In every encounter, a Jewish future hangs in the balance. We must personify being a light unto the nations. It is commanded of us as Jews, and demanded of us as Jewish professionals.

Rabbi Lisa Rubin is the Founding Director of Central Synagogue’s Exploring Judaism & Conversion Program. Exploring Judaism, operating since 2010, serves 80-100 people a year who are considering living a Jewish life and/or converting to Judaism.

Social Justice

Reaffirming our Commitment to Inclusion for All

Although I was saddened that I could not attend the CCAR Convention last month due to an injury, I was overjoyed to hear such great things about the Convention from the colleagues I’ve talked to over the past few weeks. I was especially delighted to learn that the CCAR passed a resolution affirming the rights of transgender and gender non-conforming individuals.

The Reform Movement has come a long way in welcoming and affirming LGBT individuals. I am proud that our Movement continues to serve as an example of inclusivity to other Jewish movements and other faiths.

While the Convention, rightfully, focused on the importance of LGBT inclusion in our Movement, I would be remiss if I did not highlight another minority whose struggle for equality is often overlooked: people with disabilities. An estimated 1 billion people — 15 percent of the world population – live with a disability, and nearly one in five Americans has a disability.  Yet the voice of that significant majority is barely heard.

Despite progress in advancing disability rights, such as the 1990 Americans with Disabilities Act and incremental additions to it, people with disabilities still lag behind the national average in education completed, employment rates (the unemployment rate for people with disabilities is almost double the national average), income, technology access, homeownership and voter participation. People with disabilities are more likely to live in poverty than people without disabilities and are overrepresented among the poorest people worldwide.

The Religious Action Center has been a tireless advocate for disability rights for many years. At this time, the RAC and the larger disability rights advocacy community have been focusing their advocacy efforts on ensuring the solvency of the Social Security Disability Insurance (SSDI) Trust Fund. SSDI provides monthly benefits to millions of people who have contributed to the SSDI trust fund through payroll taxes in the past but whose ability to work is currently limited because of a disability. SSDI beneficiaries are some of the most vulnerable Americans; around 70% of SSDI recipients are over 50 years old and it is estimated that half of those receiving SSDI benefits would live in poverty without the program. In 2016, the (SSDI) Trust Fund is set to become insolvent, resulting in 20% across-the-board cut in benefits to all SSDI beneficiaries.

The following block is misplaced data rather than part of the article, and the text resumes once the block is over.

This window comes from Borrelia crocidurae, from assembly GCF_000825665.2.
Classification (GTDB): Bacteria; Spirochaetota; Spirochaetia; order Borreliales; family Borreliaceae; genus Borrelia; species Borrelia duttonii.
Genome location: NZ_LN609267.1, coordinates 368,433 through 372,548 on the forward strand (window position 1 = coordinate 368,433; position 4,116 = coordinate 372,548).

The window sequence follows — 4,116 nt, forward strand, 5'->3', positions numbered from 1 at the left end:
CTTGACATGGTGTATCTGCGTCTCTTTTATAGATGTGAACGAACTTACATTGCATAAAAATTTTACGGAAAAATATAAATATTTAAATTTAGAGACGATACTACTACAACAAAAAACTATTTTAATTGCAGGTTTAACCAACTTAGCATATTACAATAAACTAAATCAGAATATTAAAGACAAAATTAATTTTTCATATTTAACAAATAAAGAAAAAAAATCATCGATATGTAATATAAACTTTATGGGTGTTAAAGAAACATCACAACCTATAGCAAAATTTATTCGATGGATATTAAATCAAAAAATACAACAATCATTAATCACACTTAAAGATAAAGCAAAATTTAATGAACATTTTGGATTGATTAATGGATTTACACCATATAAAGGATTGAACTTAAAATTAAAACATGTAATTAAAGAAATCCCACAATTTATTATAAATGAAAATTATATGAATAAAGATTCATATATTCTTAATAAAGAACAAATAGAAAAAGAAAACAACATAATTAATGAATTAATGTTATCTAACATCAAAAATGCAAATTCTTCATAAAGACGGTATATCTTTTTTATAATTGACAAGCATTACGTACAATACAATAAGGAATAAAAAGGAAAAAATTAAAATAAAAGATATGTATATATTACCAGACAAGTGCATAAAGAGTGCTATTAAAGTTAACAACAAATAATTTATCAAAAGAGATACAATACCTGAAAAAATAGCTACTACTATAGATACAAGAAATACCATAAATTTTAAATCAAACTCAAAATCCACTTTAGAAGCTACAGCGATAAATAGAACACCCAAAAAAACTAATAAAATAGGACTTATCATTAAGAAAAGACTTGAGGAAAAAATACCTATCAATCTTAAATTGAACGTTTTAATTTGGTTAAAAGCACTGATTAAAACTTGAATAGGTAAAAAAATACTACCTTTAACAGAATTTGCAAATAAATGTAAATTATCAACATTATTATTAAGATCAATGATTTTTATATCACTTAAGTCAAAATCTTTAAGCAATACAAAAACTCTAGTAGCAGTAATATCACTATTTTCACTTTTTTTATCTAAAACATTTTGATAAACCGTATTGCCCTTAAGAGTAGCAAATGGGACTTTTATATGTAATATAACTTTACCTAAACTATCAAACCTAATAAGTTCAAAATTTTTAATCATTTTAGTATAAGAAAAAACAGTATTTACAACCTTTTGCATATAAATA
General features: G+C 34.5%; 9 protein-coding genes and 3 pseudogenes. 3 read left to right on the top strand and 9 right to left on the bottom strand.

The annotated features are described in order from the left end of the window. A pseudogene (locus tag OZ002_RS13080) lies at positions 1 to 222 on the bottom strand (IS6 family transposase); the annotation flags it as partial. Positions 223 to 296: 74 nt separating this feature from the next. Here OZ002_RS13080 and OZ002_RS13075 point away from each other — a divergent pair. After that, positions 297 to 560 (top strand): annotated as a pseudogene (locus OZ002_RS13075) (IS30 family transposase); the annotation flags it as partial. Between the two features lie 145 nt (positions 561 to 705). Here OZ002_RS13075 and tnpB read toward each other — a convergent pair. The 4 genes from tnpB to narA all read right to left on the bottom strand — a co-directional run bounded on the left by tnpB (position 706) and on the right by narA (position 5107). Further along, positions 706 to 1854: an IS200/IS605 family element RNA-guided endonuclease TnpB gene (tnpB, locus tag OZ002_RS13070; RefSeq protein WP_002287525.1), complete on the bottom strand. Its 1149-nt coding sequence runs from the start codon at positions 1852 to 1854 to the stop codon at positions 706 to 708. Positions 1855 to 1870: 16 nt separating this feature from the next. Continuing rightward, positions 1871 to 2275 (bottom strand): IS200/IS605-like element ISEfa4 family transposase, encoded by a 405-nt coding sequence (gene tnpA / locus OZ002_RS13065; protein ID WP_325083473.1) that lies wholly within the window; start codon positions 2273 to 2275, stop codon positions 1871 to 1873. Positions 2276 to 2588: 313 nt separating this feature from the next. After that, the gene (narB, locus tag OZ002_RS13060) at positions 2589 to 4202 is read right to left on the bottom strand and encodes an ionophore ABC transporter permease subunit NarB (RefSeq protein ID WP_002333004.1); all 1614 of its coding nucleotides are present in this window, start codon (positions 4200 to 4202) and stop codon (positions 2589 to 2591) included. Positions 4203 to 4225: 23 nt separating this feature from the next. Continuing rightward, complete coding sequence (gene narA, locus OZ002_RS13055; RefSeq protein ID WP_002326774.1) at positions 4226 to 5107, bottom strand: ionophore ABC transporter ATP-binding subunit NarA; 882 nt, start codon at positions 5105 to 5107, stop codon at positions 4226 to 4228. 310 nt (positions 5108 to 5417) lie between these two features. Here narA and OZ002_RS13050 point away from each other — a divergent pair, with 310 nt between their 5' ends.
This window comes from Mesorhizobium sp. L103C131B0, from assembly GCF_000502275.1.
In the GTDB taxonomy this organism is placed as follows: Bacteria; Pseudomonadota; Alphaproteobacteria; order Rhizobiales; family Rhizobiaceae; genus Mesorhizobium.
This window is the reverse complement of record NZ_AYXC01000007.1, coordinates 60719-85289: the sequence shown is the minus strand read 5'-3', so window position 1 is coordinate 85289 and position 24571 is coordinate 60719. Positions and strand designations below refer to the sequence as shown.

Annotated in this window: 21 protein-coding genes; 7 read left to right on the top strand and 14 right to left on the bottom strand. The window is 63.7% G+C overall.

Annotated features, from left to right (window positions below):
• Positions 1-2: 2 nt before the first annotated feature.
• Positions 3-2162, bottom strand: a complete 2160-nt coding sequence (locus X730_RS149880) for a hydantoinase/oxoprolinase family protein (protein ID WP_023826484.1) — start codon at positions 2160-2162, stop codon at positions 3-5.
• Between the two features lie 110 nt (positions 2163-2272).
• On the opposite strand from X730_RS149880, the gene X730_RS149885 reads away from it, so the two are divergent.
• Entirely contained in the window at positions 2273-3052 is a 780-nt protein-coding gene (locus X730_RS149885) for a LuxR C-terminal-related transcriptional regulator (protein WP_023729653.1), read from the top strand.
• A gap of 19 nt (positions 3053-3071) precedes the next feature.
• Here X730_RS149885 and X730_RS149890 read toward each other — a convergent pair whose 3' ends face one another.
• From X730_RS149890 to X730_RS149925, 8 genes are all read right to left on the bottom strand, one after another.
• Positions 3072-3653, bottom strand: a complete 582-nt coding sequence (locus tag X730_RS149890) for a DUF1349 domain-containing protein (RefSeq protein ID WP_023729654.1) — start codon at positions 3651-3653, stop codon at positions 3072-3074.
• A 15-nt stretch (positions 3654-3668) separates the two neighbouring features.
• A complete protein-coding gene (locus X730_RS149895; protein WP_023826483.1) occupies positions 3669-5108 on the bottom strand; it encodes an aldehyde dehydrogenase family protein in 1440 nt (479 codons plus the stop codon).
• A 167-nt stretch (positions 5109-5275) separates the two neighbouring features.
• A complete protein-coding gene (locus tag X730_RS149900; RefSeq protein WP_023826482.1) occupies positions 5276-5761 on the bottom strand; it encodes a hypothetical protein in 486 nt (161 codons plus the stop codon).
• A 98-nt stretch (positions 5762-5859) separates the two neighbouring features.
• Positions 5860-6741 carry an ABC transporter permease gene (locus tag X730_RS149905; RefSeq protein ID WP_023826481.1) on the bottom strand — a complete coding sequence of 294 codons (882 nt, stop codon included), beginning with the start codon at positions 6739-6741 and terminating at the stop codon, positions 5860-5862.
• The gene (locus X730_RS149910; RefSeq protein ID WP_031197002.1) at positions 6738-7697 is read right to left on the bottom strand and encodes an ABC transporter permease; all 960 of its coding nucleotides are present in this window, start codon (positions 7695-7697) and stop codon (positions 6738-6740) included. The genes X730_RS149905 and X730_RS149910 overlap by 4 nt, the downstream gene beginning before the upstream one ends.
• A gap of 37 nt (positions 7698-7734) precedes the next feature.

Just as I am proud of the strides our community has taken to include LGBT individuals in Jewish life, I am equally proud of our Movement’s work to include people with disabilities. Yet, there is still more work we must do in order to fully include people with disabilities in both our Jewish communities and our larger society. If we want to make changes in our community in order to include people with disabilities, we must begin by opening the eyes of people without disabilities and help them understand that they have to change their attitudes. There is a saying in the disability community that goes, “Before ramping buildings, you’ve got to ramp attitudes.”  We have got to encourage our communities to change their attitudes from “pity” to “possibilities.” This idea is rooted in our tradition; Psalm 82:3 3 reads, “Defend the poor and the orphan, do justice to the afflicted and needy.”  The Midrash on that psalm (Midrash Tehillim) points out, “It does not say, ‘Have pity on them,’ but ‘Do justice to.’”

On the heels of the 2015 Convention, I hope we rabbis can recommit ourselves to creating and fostering inclusive environments for all people. To that end, we must challenge ourselves to seek out and empower Jewishly those with disabilities. As Americans and leaders of the Jewish community, we must continue to display our support for clear inclusion for people with disabilities, as well as the LGBT community. We do so most effectively by educating our communities, thereby ensuring accessibility and inclusive programming in our synagogues and larger community. We also must offer an articulate voice to advocate for the rights of Americans with disabilities and the larger LGBT community on the local, state and national levels.

Rabbi Lynne Landsberg
Co-chair, CCAR Committee on Disability Awareness and Inclusion Senior Advisor on Disability Rights Religious Action Center of Reform Judaism